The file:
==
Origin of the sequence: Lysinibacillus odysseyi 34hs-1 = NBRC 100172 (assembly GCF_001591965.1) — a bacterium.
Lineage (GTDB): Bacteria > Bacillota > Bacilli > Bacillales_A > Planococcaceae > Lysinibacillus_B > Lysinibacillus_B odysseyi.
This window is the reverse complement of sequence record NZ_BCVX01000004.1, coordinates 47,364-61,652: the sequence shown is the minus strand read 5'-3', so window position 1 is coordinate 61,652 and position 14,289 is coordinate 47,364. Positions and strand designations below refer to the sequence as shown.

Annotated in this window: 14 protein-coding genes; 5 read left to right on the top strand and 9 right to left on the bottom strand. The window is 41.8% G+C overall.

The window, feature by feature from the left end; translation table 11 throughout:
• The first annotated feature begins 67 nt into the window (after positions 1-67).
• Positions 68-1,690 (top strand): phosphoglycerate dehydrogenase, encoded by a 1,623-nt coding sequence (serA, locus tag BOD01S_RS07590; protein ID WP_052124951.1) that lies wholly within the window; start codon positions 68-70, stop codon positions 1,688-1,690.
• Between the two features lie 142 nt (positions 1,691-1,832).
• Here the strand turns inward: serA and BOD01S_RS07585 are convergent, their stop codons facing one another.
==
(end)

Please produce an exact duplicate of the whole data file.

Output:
Origin of the sequence: Lysinibacillus odysseyi 34hs-1 = NBRC 100172 (assembly GCF_001591965.1) — a bacterium.
Lineage (GTDB): Bacteria > Bacillota > Bacilli > Bacillales_A > Planococcaceae > Lysinibacillus_B > Lysinibacillus_B odysseyi.
This window is the reverse complement of sequence record NZ_BCVX01000004.1, coordinates 47,364-61,652: the sequence shown is the minus strand read 5'-3', so window position 1 is coordinate 61,652 and position 14,289 is coordinate 47,364. Positions and strand designations below refer to the sequence as shown.

Annotated in this window: 14 protein-coding genes; 5 read left to right on the top strand and 9 right to left on the bottom strand. The window is 41.8% G+C overall.

The window, feature by feature from the left end; translation table 11 throughout:
• The first annotated feature begins 67 nt into the window (after positions 1-67).
• Positions 68-1,690 (top strand): phosphoglycerate dehydrogenase, encoded by a 1,623-nt coding sequence (serA, locus tag BOD01S_RS07590; protein ID WP_052124951.1) that lies wholly within the window; start codon positions 68-70, stop codon positions 1,688-1,690.
• Between the two features lie 142 nt (positions 1,691-1,832).
• Here the strand turns inward: serA and BOD01S_RS07585 are convergent, their stop codons facing one another.